Fyodor Mikhailovich Dostoyevsky Фёдор Миха́йлович Достое́вский 1821 – 1881 CE
from Brothers Karamatzov

“the mass of mankind will acquiesce in any arrangement which gives them better food and clothing at a cheaper rate”

Samuel Butler 1835 – 1902 CE
Iconoclastic philosopher, artist, composer, author, and evolutionary theorist
from Erewhon

Themes: Consumerism

“Everything popular is wrong.”

Oscar Wilde 1854 – 1900 CE

Themes: Consumerism

“the most extraordinary characteristic of current America is the attempt to reduce life to buying and selling…All life is production for profit, and for what is profit but for buying and selling again?”

W. E. B. Du Bois 1868 – 1963 CE

“Only he who desires is amiable and not he who is satiated.”

Thomas Mann 1875 – 1955 CE
Deep, psychologically insightful author
from Confessions of Felix Krull (1954)

“Let us ask the Gods not for possessions, but for things to do; happiness is in making things rather than consuming them.”

Will Durant 1885 – 1981 CE
Philosophy apostle and popularizer of history's lessons
from Fallen Leaves (2014)

“Distracted from distraction by distraction.”

T. S. Eliot 1888 – 1965 CE

72. Helpful Fear

“Already madness lifts its wing to cover half my soul. Now everything is clear... Nothing I counted mine, out of my life, is mine to take...”

Anna Akhmatova Анна Ахматова 1889 – 1966 CE
(Andreyevna Gorenko)
Russia's most loved female poet

“Armaments, universal debt, and planned obsolescence—those are the three pillars of Western prosperity. If war, waste, and moneylenders were abolished, you'd collapse. And while you people are over consuming the rest of the world sinks more and more deeply into chronic disaster.”

Aldous Huxley 1894 – 1963 CE
from Island

58. Goals Without Means

“Armaments, universal debt, and planned obsolescence—those are the three pillars of Western prosperity. If war, waste, and moneylenders were abolished, you'd collapse.”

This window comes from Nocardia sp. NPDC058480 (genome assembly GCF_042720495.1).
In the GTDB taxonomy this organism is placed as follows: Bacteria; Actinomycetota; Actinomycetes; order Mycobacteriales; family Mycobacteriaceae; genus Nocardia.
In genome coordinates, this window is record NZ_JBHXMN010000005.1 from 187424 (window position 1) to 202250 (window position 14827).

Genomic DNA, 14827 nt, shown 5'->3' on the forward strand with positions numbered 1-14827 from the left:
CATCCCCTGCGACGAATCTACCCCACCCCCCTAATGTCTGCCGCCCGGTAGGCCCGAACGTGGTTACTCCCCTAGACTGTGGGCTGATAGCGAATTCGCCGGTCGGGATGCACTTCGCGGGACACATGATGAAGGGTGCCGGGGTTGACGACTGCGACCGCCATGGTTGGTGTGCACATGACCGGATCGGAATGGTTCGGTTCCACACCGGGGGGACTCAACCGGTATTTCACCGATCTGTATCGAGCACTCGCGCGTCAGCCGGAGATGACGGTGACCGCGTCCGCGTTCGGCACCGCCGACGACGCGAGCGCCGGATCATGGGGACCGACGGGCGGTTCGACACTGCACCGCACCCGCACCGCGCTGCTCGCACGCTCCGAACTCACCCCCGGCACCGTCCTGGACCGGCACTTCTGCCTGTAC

Aldous Huxley 1894 – 1963 CE
from Island

Themes: Consumerism War

“The victor belongs to the spoils.”

F. Scott Fitzgerald 1896 – 1940 CE
Prototype of "Jazz Age" exuberance
from The Beautiful and Damned (1922):

“Modern man has transformed himself into a commodity; he experiences his life energy as an investment with which he should make the highest profit, considering his position and the situation on the personality market.”

Eric Fromm 1900 – 1980 CE
from Art of Loving

Themes: Consumerism

24. Unnecessary Baggage

“What matters most are the simple pleasures so abundant that we can all enjoy them...Happiness doesn't lie in the objects we gather around us. To find it, all we need to do is open our eyes.”

Antoine de Saint-Exupéry 1900 – 1944 CE

81. Journey Without Goal

“In our rich consumers' civilization we spin cocoons around ourselves and get possessed by our possessions.”

Max Lerner 1902 – 1992 CE
(Maxwell Alan)

“Americans are bred like stuffed geese – to be consumers, not human beings. The moment they stop consuming and buying, the frog-skin world has no more use for them. They have become frogs themselves… this is the real world, not the Green Frog Skin World. That’s only a bad dream, a streamlined, smog-filled nightmare.”

John Fire Lame Deer 1903 – 1976 CE via Richard Erdoes
from Lame Deer, Seeker of Visions

Themes: Dream Consumerism

44. Fame and Fortune

“I write for one and only one purpose, to overcome the invincible ignorance of the traduced heart. […] I wish to speak to and for those who have had enough of the Social Lie, the Economics of Mass Murder, the Sexual Hoax, and the Domestication of Conspicuous Consumption.”

Kenneth Rexroth 1905 – 1982 CE
"Father of the Beats”

“Meaningless work is an abomination... reject meaningless, boring, stultifying, or nerve-racking work [where you are] made the servant of a machine or a system.”

E. F. Schumacher 1911 – 1977 CE
The “People's Economist”
from Good Work

“Advertisers discovered that real news is bad news, that good news gets very little attention.”

Marshall McLuhan 1911 – 1980 CE via Shan Dao
from War and Peace in the Global Village

Themes: Consumerism

“The myth of unlimited production brings war in its train as inevitably as clouds announce a storm.”